You can’t tell me you were surprised by the Supreme Court’s decision in United States v. Windsor. I saw it coming ten years ago to the day, the day AJ Anthony Kennedy issued the majority opinion in Lawrence v. Texas.
Forget for a minute — in fact, forget forever — all progressive triumphalism about being “on the right side of history” or “the inevitability of change”. Let there be one defeat or one setback, and suddenly they’re afraid the toothpaste can and will be put back in the tube.
The fact is, I knew eventually we’d see such a decision because progressives were constantly trying to reassure conservatives that the Lawrence decision would never lead to a right to same-sex marriage. It reminded me too much of Ralph Waldo Emerson’s gloss of the private adventurer: “The louder he talked of his honor, the faster we counted our spoons.”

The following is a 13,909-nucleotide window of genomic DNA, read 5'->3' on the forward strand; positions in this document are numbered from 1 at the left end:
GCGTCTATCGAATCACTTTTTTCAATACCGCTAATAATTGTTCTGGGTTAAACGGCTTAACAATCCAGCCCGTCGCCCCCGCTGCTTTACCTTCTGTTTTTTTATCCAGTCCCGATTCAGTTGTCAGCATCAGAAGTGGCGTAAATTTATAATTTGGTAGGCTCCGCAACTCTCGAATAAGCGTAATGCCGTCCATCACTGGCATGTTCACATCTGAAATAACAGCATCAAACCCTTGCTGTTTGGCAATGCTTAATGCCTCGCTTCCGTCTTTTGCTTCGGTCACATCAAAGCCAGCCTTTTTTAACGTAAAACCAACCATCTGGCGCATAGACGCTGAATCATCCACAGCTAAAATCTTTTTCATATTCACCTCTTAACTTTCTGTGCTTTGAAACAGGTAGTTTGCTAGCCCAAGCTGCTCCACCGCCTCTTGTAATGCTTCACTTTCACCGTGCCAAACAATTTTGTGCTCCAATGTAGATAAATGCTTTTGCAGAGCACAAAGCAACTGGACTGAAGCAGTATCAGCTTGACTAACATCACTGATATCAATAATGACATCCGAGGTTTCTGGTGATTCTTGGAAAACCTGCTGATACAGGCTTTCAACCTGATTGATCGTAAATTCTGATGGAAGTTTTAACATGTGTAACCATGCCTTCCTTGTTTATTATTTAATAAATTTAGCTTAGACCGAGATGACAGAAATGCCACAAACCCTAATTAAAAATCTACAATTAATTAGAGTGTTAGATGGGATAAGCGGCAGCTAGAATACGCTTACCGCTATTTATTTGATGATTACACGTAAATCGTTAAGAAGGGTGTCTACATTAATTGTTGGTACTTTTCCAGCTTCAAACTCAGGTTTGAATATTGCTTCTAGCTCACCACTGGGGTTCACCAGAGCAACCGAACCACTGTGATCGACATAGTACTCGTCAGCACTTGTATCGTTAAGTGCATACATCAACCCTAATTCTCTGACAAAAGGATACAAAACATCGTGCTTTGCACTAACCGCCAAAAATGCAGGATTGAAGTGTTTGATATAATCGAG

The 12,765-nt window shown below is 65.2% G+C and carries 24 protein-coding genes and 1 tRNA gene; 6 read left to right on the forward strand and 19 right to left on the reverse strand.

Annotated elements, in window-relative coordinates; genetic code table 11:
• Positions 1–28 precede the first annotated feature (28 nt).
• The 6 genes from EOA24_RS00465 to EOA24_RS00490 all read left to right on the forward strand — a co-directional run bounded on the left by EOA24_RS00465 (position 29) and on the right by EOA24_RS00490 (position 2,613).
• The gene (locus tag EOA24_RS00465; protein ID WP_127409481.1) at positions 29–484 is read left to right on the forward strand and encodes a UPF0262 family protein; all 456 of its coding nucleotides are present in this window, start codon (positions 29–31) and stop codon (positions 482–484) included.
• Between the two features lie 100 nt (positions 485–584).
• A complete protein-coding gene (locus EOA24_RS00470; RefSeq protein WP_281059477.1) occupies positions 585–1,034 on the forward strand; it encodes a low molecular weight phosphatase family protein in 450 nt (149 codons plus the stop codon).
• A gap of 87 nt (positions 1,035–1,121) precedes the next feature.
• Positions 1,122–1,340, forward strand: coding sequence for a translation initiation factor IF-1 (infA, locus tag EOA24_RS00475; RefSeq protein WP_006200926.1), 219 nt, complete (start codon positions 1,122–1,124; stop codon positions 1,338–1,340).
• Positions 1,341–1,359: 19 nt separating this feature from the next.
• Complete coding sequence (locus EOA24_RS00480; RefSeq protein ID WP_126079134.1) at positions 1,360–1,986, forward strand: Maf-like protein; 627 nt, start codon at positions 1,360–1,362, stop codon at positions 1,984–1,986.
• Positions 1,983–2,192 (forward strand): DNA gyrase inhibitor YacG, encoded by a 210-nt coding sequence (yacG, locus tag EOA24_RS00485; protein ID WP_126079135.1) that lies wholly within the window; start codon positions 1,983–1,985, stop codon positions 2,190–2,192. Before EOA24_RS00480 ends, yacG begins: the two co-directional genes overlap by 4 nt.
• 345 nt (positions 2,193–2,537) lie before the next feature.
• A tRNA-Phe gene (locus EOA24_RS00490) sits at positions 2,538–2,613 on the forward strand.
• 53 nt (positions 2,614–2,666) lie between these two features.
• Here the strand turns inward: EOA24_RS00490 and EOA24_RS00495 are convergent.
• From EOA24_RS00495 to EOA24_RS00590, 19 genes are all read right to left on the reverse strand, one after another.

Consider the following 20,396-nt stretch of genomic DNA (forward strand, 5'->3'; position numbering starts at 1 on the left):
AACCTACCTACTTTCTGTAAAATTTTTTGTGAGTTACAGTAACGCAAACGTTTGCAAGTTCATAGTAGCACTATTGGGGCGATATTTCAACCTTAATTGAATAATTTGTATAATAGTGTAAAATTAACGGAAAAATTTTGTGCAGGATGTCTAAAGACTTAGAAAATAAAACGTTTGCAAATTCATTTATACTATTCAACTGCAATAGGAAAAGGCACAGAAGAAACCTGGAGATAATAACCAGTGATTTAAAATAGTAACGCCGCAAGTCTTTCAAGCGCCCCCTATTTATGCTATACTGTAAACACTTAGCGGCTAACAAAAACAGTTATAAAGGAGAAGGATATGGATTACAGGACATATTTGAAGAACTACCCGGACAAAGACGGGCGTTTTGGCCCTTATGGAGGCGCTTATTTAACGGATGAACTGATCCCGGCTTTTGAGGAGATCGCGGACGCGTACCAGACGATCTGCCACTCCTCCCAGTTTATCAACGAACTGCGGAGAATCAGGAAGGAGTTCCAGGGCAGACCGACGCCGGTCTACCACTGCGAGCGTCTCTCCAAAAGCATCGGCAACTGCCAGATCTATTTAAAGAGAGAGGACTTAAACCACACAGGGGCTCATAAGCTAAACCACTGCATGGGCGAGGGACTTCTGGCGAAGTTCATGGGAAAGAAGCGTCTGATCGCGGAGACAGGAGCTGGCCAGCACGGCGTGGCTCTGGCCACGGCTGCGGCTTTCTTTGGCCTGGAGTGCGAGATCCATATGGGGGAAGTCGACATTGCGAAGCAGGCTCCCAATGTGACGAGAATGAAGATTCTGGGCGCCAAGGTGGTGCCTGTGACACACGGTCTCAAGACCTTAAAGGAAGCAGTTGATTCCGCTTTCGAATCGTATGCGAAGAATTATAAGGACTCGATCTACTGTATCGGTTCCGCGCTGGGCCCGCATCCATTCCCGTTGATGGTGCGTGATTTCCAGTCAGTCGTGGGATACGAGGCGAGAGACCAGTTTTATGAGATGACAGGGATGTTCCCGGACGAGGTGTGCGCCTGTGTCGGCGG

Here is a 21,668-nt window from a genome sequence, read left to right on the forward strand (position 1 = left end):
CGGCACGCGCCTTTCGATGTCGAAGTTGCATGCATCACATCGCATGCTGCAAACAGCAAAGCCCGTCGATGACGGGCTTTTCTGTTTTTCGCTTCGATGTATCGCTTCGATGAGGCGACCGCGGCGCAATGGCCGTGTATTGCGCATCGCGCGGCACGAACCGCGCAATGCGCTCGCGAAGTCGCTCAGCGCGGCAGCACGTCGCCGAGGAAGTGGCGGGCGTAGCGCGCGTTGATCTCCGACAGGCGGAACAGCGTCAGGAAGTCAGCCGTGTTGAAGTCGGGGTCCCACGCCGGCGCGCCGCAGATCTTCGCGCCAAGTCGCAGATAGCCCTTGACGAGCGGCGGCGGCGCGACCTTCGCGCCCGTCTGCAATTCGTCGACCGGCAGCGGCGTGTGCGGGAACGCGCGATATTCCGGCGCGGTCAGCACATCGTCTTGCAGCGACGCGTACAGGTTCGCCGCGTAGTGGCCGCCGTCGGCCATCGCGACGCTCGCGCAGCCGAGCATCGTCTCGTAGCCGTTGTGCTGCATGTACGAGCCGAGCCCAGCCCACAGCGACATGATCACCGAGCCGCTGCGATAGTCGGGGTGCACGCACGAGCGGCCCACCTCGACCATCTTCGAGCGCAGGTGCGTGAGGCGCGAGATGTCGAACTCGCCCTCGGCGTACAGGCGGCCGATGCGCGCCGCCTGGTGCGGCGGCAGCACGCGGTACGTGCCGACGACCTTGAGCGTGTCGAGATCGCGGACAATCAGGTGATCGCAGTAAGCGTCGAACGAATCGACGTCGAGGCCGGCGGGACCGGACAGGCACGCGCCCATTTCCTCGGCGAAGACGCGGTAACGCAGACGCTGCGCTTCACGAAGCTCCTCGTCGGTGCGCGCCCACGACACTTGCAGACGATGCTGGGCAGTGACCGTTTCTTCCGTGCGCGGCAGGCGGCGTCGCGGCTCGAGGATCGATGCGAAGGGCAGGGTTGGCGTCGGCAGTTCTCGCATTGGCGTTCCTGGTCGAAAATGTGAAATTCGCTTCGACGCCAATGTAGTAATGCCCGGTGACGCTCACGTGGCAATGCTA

The fact is, I knew eventually we’d see such a decision because progressives are impatient consequentialists: they want to win now, and aren’t fussy about how it’s accomplished. Besides, things that progressives have said in the past lead me to suspect that progressives would prefer a central committee made up of right-thinking people rather than any truly representative form of government.
The Roberts Court is now as close to being that central committee as any non-communist government can have. The problem is not simply that, as in Lawrence, Roe v. Wade and many other cases, the Court’s decision is sloppily reasoned due to being driven by an agenda rather than the case’s merits. Rather, as AJ Antonin Scalia’s dissent points out, Windsor should not have come before the Court at all. In its rush to strike down DOMA, the judiciary stepped out of its jurisdiction.